I haven't posted here for some time, but I thought that there seems to be a dearth of Yale posters on this forum, so I'd provide a little window into some of my first few days at Yale. Certainly I'm not authoritative voice, but I can tell you a little bit about my own experience here so far if it's of any use to those of you who are looking at Yale, then that's great.</p>
<pre><code>Housing - Yale housing is great. I'm a freshman with a single in a suite of six, with a spacious, high-ceilinged common room. It's a pretty fantastic living situation. Not everyone is so fortunate, but even those in Lanman Wright (L-Dub), which is generally considered the worst freshman housing at Yale, seem to be living well. Plus, they then get to go on to Saybrook and Pierson, to lovely, renovated colleges for their next three years.
I'm in the Directed Studies program, one of Yale's signature freshmen programs. I'll tell you more about the program in a moment, but I suppose I'll tell you about how I got into it. I was always very interested in DS - it was one of my primary reasons for applying early to Yale, and once being accepted, not applying anywhere else. I wasn't preadmitted to the program, however, and upon applying, was waitlisted. Once I got to campus and explained my to my freshman counselor (a senior who lives in freshman housing and who helps us out throughout the year - distinct from an RA) my predicament, she set me up with her friend who had taken DS and was beloved by the faculty. The friend met me for coffee to talk about the program, and, after talking with me for well over an hour, wrote a recommendation to the director of the program on my behalf. She then referred me to a graduate fellow who was tied to DS as well. After talking with me, he mentioned me to the director of the program as well. All this took place within my first few days of arriving on campus. I went to the DS orientation meeting, spoke with the director (I had emailed her previously), and that very same day, I was called off the waitlist. I relate this story not to tell you that you need remarkable connection to get into any programs (several others who used far less elaborate tactics got in as well), but to give you all some idea of how people I've never even met before have been willing to take their time to go to bat on my behalf.
This willingness to help out underclassmen has extended to extracurriculars as well. Upperclassmen have helped me get involved with every organization I want to be a part of, and have offered to meet me for coffee, lunch, and dinner to talk about their organizations or just shoot the breeze. It's great.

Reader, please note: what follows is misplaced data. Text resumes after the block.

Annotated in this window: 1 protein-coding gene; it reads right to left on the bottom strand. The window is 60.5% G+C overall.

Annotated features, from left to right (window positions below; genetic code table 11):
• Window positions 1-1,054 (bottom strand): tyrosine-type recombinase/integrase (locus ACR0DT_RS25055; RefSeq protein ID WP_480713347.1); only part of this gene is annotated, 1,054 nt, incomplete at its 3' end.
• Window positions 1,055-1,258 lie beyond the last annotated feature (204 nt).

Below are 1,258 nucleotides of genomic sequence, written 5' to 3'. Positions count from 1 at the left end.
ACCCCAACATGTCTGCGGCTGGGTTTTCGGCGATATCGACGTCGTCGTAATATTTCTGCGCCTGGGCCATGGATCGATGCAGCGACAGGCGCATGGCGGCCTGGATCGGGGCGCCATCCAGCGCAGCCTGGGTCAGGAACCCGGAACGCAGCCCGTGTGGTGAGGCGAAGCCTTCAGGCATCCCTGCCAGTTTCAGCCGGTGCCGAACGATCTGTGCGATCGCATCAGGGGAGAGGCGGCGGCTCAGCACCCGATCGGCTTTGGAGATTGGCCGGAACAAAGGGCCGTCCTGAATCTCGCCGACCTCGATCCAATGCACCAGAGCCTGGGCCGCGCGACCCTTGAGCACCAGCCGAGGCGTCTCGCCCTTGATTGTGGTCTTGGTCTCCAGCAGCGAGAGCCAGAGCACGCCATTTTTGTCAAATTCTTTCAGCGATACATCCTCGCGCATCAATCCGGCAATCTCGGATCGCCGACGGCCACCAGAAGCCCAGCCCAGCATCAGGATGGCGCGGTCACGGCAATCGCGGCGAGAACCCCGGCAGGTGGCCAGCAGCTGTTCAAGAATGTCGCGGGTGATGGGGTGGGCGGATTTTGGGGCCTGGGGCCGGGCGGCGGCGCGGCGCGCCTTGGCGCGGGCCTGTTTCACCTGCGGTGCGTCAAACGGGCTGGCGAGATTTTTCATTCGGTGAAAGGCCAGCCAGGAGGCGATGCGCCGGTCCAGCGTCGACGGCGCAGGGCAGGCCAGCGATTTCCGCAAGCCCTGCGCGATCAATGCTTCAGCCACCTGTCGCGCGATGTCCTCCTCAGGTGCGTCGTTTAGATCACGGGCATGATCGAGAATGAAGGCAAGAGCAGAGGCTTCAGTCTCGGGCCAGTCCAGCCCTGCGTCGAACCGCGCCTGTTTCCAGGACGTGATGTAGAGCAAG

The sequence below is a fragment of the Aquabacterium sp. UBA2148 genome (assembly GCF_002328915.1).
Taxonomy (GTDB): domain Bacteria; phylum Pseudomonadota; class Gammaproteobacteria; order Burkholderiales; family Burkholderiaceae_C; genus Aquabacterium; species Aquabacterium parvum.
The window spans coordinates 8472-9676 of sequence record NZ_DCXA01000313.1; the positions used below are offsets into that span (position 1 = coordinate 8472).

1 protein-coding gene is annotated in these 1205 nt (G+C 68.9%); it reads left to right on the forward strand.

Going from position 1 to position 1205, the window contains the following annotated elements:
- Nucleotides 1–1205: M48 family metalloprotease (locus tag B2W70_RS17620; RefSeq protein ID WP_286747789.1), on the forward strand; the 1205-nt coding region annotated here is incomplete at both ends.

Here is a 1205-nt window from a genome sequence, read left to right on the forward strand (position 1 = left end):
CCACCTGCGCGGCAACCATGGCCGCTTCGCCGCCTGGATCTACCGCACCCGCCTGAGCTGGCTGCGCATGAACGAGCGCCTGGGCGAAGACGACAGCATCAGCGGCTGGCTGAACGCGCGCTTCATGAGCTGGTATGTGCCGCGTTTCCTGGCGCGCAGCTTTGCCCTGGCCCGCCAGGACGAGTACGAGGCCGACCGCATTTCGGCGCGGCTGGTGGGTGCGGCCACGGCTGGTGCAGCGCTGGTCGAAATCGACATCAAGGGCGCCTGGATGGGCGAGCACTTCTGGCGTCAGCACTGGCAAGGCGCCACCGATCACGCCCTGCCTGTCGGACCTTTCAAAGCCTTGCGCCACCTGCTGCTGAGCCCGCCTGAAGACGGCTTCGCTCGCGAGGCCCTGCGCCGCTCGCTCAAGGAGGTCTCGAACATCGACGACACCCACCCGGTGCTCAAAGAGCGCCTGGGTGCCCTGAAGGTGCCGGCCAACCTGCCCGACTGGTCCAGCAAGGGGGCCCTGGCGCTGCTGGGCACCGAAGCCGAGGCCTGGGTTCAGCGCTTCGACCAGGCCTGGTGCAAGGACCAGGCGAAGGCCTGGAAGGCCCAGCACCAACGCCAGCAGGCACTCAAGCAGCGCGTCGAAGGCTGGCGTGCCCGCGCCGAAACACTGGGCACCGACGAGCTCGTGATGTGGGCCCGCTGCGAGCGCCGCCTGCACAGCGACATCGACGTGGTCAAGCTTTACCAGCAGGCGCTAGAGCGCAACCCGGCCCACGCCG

DS has astounded me so far. It's 3 full-year courses in Literature, Philosophy, and History and Politics. Each course has 1 lecture/week, and 2 seminars/week. The seminars are taught by full professors, many of them Yale's best. Charles Hill (google him, or something) teaches one of my seminars, and the chair of Yale's Comp Lit department teaches another. My third section is taught by an apparently fabulous philosophy professor. I'd never imagined having this kind of access to professors as a freshman at anything but a liberal arts school.
I suppose I'll close on this note - I've been trying to articulate why I'm so happy at Yale, and I think I've figured out at least part of it. Everything about Yale reminds you that you're at Yale - except for the people. I don't mean to say they aren't brilliant or extremely talented. They are, and remarkably so. But they'd never tell you that. The humility, sociability, and general warmth that surrounds my peers, and seemingly Yale itself, is just exceptional. And so you can move from Woolsey Hall, where you look at the names of Yalies who gave their lives in wars past, to your wood-paneled, ornate dining hall (with plenty of organic food!), where an a capella group is staging an impromptu performance. And it all feels so... Yale, I guess. And then you sit at your table with your classmates, and you realize that, amdist all this pomp, they have so little pretense.
<p>I guess my only piece of practical advice is that if you're interested in Yale, apply. If you're really interested, apply early. The admissions process is crazy and unpredictable - I personally think they could've replaced all of us with a totally different class, and no one would've known the difference- but you'll never get in if you don't try</p>
<p>All the best, and goodluck,